Oftentimes, life choices are complicated and overwhelming. Many times, those around us want to help. They don’t want us to suffer, especially for things that are on-going or complicated. As, a result, they often recommend quick or easy solutions as the best ones. We also do this for ourselves, often hoping that a quick solution is all that we need.
There are some problems with this logic. If we listen to the advice of others, it is important to remember that other people do not have all the information to make the best decisions. Although easy solutions are shiny, glittery, or tempting, they are rarely the best ones. The best decisions are well thought-out, and may involve a slower, more complicated (but often more successful outcome). For example, the 30-day weight loss challenges advertised after the new year, although successful in their completion are often forgotten by June. But, consistent, healthy lifestyle changes may have less timely results, but are often more successful after a years’ time.
Always be aware of acute solutions for chronic concerns.
They rarely work.
Here are some things to consider when you are making difficult decisions.
We are the only one who should make decisions about our needs.
Even though others may have opinions, we are the ones in charge of ourselves. You owe it to yourself (and any other people involved) to weigh your options and consider your decision carefully.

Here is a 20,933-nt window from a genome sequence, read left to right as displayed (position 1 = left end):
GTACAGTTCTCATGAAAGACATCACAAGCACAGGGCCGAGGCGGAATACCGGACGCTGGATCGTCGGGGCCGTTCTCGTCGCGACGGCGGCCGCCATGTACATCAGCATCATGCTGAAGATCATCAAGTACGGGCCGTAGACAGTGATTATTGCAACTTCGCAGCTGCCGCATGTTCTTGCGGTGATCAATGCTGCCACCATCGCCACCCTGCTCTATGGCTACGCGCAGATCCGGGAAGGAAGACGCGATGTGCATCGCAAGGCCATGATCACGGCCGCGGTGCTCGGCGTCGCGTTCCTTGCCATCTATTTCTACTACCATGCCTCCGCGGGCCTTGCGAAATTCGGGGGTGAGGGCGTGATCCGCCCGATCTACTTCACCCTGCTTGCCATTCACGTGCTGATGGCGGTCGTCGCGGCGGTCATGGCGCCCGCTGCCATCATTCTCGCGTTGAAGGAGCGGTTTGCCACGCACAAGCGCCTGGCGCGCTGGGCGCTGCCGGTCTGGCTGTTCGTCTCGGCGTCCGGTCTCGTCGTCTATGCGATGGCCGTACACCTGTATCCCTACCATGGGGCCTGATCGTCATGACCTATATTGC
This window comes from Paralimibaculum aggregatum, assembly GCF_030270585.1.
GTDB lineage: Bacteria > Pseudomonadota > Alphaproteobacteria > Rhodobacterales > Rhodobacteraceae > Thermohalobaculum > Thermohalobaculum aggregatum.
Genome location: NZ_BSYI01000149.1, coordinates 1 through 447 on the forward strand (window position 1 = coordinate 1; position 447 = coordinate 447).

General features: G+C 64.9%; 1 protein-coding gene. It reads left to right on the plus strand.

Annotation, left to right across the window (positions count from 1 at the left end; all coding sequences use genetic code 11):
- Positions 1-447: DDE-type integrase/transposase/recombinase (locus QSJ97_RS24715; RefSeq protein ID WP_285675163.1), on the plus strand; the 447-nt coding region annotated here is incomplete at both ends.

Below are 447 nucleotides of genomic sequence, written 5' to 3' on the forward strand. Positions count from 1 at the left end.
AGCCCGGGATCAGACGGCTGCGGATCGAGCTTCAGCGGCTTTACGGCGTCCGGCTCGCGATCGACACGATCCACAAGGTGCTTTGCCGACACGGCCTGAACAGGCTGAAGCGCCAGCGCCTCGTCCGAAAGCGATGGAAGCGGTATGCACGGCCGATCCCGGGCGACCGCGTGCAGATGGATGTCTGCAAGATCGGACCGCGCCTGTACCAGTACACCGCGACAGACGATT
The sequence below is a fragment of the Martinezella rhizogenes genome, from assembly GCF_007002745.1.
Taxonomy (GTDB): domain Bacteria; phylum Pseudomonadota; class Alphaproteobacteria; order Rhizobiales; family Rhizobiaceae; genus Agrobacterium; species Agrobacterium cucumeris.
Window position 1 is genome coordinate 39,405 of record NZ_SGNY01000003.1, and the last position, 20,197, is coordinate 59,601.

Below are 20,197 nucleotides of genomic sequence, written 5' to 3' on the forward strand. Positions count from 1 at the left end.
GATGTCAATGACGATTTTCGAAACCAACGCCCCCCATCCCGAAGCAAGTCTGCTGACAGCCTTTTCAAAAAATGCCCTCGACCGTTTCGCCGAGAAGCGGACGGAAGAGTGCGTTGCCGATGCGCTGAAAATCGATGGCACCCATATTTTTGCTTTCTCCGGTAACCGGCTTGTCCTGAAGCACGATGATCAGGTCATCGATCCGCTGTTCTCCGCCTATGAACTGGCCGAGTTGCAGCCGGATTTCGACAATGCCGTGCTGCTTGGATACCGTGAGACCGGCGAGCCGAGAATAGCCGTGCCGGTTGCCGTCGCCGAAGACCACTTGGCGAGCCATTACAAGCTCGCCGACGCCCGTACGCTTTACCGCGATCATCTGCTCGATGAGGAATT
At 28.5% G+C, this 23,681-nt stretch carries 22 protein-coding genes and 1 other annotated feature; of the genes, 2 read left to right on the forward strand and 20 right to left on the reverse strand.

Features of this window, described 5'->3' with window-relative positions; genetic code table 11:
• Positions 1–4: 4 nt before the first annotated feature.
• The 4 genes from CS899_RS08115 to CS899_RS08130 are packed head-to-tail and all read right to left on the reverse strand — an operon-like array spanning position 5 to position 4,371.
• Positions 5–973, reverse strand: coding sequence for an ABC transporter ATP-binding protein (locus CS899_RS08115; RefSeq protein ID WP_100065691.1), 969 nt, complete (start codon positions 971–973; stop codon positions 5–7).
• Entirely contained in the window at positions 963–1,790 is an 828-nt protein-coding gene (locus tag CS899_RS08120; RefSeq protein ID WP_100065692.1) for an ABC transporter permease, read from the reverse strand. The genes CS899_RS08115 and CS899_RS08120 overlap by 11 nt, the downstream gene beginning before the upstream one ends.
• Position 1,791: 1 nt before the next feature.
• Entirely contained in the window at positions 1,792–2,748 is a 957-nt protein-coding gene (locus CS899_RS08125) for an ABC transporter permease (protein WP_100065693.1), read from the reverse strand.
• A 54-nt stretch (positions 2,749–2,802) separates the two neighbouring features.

When we ask advice from people, consider the source.
How well does this person know you, the people involved, or the subject material? For example, if someone is giving you solutions for your child’s mental health, it can be meaningless unless they have evaluated or worked with your child.
If you are asking for advice, ask yourself whether the source wants to protect you from suffering rather than help you think this through?
Try to consider how objective this person is. You may even contemplate how well they typically sort through decisions, or if they have a tendency to rush life’s problems away.
When we ask advice from people, are we presenting all the information?
When we ask advice from people, remember to give them pros and cons, and explore both sides of the issue with them. Remember not to just ask for advice that echoes your own opinion. If we don’t look at both sides with kindness and empathy, we are introducing thinking errors.
It is not productive to demean anyone.
Pay attention to good things too.
Sometimes, we make decisions based on things that feel frustrating or difficult. But, it is also important to consider we are also missing or devaluing positive things that also happen. Working with gratitude has been found to help many people live happier lives, sleep better, and exercise more.
The best decisions are often not perfect. They often do not completely eliminate our distress. But, when we pay attention to our thinking, our biases, and our needs for seeking the opinions of others, we are often more successful.
Author: Cindy Anderson
Dr. Anderson is a Board Certified Clinical Child Psychologist. She also owns Hope Springs Behavioral Consultants. Dr. Anderson has achieved a high degree of specialization in working with children and families. She holds a Ph.D. in Clinical Psychology and completed APA Accredited internship and postdoctoral training in Clinical Child and Pediatric Psychology. She prides herself as a life-long student, and tries to learn something new every day.